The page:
Seeing Double

New Class of Glasses Brings
A Clearer Sight For Sore Eyes

Here’s something that Google can’t control: ‘reality augmented’ glasses. Even before its wearable contraption is out, there’s already been challengers to it. And not just to simply enhance what we see, but also to reveal, educate, even warn us about what we may be missing.
Then again, glasses have been around pretty since humans have ears and noses to hang them, so it’d really be rich for the giant search engine to claim that too. But try they do. Thing is, for all the hoopla, the very concept of glasses as a vision enhancer may be on its way out.
There are now glasses that act as computers, smartphones, designing tools, interactive gadgets, revealing devices, and if you’re concerned about all that privacy-busting array of needed connections for these things to work properly, even an infrared visor that blocks facial recognition software.
The possibilities are not just endless, but actually encouraged. In a clever way to market its interactive-able set of lenses, one company is explicitly asking for input from anyone who may have an idea they don’t already own, on how to outfit your shades with that special juice. Quite challenging, really.
But there’s a reason why we don’t sound too jaw-dropping enthusiastic about these next wave of ever shrinking props, which seem ready to become as common as iris biometric identification systems and thought-activated computers. Or rather, a few reasons: the first one is exactly the P word (careful now), which we’ve just mentioned.
Yes, we’re still reserving ourselves the right to be shocked and weary of yet a new stage in the apparently inevitable process of surrendering every little bit of personal information in exchange for the chance of being ‘in.’ So what if they can’t place a name in your CCTV-captured face image?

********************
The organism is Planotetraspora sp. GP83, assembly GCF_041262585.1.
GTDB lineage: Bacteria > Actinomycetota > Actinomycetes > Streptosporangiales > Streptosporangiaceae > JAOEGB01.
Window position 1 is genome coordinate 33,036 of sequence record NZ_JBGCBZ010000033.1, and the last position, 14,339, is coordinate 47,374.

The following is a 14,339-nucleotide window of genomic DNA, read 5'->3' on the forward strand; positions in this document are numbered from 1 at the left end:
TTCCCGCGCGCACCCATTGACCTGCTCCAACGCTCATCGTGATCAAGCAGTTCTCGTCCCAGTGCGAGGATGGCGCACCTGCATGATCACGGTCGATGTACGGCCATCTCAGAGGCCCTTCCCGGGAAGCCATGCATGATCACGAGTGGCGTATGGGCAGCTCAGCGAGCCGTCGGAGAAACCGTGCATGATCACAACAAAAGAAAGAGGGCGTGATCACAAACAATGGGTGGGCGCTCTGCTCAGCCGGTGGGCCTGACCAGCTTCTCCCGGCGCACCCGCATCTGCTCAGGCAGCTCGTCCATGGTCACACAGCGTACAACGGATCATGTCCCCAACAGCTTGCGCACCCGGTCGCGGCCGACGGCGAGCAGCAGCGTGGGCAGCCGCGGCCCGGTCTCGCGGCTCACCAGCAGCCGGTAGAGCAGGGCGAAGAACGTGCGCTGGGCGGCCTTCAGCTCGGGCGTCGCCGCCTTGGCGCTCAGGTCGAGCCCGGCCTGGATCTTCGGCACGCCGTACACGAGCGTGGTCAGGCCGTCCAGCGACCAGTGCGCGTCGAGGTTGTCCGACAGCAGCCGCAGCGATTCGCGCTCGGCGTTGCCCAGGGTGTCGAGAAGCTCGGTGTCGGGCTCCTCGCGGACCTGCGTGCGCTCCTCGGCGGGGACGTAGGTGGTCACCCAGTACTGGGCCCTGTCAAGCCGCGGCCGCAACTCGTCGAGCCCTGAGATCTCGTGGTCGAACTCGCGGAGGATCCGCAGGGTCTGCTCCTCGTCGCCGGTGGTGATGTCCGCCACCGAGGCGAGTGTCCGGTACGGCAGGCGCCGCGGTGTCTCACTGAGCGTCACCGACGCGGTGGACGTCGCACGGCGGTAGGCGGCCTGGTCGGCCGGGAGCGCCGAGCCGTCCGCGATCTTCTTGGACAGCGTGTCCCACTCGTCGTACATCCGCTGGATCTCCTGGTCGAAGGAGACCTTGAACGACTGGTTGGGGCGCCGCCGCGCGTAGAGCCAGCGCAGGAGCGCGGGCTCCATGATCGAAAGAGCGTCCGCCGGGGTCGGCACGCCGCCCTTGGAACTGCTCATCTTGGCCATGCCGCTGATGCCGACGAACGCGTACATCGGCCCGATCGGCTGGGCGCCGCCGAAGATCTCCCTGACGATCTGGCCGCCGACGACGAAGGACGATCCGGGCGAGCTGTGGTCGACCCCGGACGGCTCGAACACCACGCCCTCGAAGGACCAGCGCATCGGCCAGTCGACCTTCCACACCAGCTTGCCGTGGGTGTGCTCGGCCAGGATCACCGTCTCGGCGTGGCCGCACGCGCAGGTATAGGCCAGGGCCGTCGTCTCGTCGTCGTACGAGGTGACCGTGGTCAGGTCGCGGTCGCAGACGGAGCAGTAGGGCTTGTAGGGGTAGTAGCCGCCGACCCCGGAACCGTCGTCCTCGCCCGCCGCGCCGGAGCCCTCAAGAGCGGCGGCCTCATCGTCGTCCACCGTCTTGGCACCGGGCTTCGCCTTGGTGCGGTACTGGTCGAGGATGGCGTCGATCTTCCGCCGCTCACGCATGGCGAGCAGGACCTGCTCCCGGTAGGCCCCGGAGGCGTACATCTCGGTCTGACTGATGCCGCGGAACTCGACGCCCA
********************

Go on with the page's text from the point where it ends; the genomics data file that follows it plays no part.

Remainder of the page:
Isn’t already much easier for anyone to track your shopping habits, therefore, finding out how you paid for that cheeky device that blocks the camera? Also, as we said, glasses have been around the corner a few million times. Wouldn’t be now time to come up with something radically different already?

We may be too picky here, spoiled even, but we just don’t get all worked up about the latest, technologically sophisticated, digital, organic, cage-free interactive mouse trap. As probably Einstein or someone else has already said, if at first your idea doesn’t sound too absurd, it may not be worth developing it.
Or may it is, as we know little about profitability projections, and market potential, and all that. In any event, there are already a number of glasses that allow you to watch TV or videos or speak to your ‘friends,’ anywhere. Just as if you were in your own pod, watching a giant interactive screen.
Some offer the multitasking typical of smartphones, and even voice-activated text message apparatus. So you can watch a movie, listen to music, play a video game, speak to your buddy, text your partner, search the Internet, and everything else, all while you take a walk around the corner.
Some have 3D capabilities. Others are also UV-protecting shades. And yet many have famous designers creating exclusive models, just to accommodate their massive, albeit micro tiny, inner hooks and links. And unlike the NYPD utility bell, they don’t lack any room for even more stuff.

Now if they could at least offer you a way to warn you of incoming cars, pedestrians, cab doors, and potholes, it’d all be really peachy. Their major shortcoming, according to those who navigate the streets of New York, or rode the subways with one of them, is exactly that: every once in a while you do have to take a look at the real world. Damn it.
There are deceptively humble models, that offer no less than a slight improvement over what you already have: along with progressive lenses, and ‘relaxing’ modes, to help you take a break from watching the computer screen for hours in a row, there are those who promise you only a mildly enhanced perception of colors or even night-vision.